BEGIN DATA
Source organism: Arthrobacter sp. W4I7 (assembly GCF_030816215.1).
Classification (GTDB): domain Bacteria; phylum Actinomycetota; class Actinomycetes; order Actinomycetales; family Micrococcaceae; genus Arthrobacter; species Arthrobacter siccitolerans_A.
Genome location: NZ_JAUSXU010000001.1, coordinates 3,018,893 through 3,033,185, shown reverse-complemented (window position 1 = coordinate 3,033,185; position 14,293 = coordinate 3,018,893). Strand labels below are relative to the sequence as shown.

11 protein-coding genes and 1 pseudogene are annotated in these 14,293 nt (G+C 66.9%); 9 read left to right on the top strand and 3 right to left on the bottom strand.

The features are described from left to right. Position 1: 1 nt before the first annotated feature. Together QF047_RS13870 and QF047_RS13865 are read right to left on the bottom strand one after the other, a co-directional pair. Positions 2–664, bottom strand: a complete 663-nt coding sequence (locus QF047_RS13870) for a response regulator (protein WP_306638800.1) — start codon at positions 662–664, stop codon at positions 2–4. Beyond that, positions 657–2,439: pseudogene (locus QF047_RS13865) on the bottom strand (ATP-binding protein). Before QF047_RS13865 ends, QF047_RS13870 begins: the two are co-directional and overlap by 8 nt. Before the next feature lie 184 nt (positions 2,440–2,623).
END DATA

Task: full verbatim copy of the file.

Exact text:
Source organism: Arthrobacter sp. W4I7 (assembly GCF_030816215.1).
Classification (GTDB): domain Bacteria; phylum Actinomycetota; class Actinomycetes; order Actinomycetales; family Micrococcaceae; genus Arthrobacter; species Arthrobacter siccitolerans_A.
Genome location: NZ_JAUSXU010000001.1, coordinates 3,018,893 through 3,033,185, shown reverse-complemented (window position 1 = coordinate 3,033,185; position 14,293 = coordinate 3,018,893). Strand labels below are relative to the sequence as shown.

11 protein-coding genes and 1 pseudogene are annotated in these 14,293 nt (G+C 66.9%); 9 read left to right on the top strand and 3 right to left on the bottom strand.

The features are described from left to right. Position 1: 1 nt before the first annotated feature. Together QF047_RS13870 and QF047_RS13865 are read right to left on the bottom strand one after the other, a co-directional pair. Positions 2–664, bottom strand: a complete 663-nt coding sequence (locus QF047_RS13870) for a response regulator (protein WP_306638800.1) — start codon at positions 662–664, stop codon at positions 2–4. Beyond that, positions 657–2,439: pseudogene (locus QF047_RS13865) on the bottom strand (ATP-binding protein). Before QF047_RS13865 ends, QF047_RS13870 begins: the two are co-directional and overlap by 8 nt. Before the next feature lie 184 nt (positions 2,440–2,623).